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Journalling after loss

I was never a child who kept a diary. I had two older brothers and couldn’t run the risk of them discovering my innermost secrets. In adulthood, journalling had also seemed to pass me by.

My interest in journaling first began during the pandemic. I work in a large London NHS Trust and my role focused on supporting staff wellbeing. The critical care team were feeling the impact of caring for Covid patients and needed support. A colleague and I developed reflective learning events, alongside psychologists, focusing on post traumatic growth. We learnt that journalling could be as effective as talking therapies so included this in the session.

Towards the end of the session we would ask attendees to pick up their phone and journal their thoughts and feelings in the moment. Staff shared incredible stories of their experiences with many tears shed. Originally I had been sceptical about whether they would engage in the journalling activity. I needn’t have worried. The majority were so engrossed in the exercise we had to extend the time. Looking back, these sessions were the most emotive and powerful in my career.

Little did I know that two weeks after these sessions ended I would be thrown into a nightmare situation when my 17-year-old son took his life. My life was thrown into chaos and I found myself numb, shocked and grappling to get a grip on my life.

I lay in bed 5 days after Samuel’s death and found myself picking up my phone and starting to journal, a desire to capture events in the moment and regain some control. So much was happening, thoughts rushing through my head and I needed clarity. I entitled this first entry as Days 1-5, cataloguing the details. This record is still on my phone. I stumble across it sometimes when I’m searching for forgotten passwords. It’s like a moment in time, the worst of days recorded, raw and unfiltered.

My daughter Daisy bought me a Positive Planner a few days later and there began a writing relationship, an outlet for my mess of thoughts, feelings, worries and rants. The safety of writing when I’m the only reader is liberating. I would later go on to purchase other journals, some specific to bereavement and suicide loss and I found each met a different need.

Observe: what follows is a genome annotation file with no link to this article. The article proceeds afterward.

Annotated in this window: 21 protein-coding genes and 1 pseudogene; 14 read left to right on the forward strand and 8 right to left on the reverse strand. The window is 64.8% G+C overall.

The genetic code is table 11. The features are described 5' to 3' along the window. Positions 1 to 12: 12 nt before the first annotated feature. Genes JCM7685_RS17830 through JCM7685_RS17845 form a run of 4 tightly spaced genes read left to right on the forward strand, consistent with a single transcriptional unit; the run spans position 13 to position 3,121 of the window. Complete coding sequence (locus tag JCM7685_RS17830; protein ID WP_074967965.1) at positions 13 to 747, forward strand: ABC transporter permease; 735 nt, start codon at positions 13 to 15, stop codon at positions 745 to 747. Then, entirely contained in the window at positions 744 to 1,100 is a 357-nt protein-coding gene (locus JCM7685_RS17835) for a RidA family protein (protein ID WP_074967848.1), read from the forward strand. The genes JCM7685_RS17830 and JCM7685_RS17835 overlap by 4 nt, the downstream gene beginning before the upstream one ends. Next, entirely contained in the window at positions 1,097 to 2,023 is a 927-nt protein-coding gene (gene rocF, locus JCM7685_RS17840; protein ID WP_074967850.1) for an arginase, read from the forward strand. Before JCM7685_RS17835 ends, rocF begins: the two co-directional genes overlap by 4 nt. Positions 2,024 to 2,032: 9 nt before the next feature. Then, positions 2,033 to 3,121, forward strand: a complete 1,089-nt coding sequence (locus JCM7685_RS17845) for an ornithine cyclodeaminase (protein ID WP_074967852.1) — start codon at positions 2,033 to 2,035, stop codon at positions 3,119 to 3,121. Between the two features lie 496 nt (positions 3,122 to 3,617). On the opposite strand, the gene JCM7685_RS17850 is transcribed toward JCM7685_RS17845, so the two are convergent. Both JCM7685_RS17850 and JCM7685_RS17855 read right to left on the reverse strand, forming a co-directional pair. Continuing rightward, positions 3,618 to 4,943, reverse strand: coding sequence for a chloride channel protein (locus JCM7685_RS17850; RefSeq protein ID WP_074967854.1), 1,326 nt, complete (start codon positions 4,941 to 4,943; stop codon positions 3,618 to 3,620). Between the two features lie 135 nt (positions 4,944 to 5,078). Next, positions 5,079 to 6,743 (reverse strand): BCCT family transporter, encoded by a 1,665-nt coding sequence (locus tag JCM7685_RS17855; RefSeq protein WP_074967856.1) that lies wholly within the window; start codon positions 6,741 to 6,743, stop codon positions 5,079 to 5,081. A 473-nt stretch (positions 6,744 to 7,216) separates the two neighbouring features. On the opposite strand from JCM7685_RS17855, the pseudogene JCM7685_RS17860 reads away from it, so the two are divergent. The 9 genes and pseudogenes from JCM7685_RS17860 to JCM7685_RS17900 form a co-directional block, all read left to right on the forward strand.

Here are a few journalling tips from my own experience:

  • Build journalling habits but do it at your own pace. There is no point feeling pressured to journal if you are not in the right frame of mind. I found quiet times like first thing in the morning worked for me and more so at weekends

  • Freewriting using blank pages, which I learned on my coaching course, is often an enlightening experience. You just write really quickly, a free flow of thoughts. Your mind cannot keep up with the speed of your writing so doesn’t filter your thoughts. I have found it incredible what emerges, a release of your inner thoughts in a safe space.

  • Changing the headings of prompts – I found some of the journal prompts didn’t work for me. I became adept at crossing them out and writing something else. It was, again, liberating to take back control and have the freedom to use it my way.

  • Get creative with journaling – at times I struggled to articulate my thoughts. I used drawings (I’m rubbish at drawing by the way), symbols and even mind maps to explore my feelings. I remember soon after my dad died I drew a tortoise under a blanket, trying to emerge but scared stiff. That represented more than a thousand words could that day.

  • Reviewing your journal entries – this is the part I have found the most difficult so I will only do this when I have the time and energy to focus. Revisiting the raw emotion is tough and it can take you straight back to that time. It does, however, highlight the journey you have been on and the progress that you have made.

If you’ve never tried journaling, pick up your phone or a pen and try – you never know what you might discover about yourself, it might be the best things you’ve done in a while.


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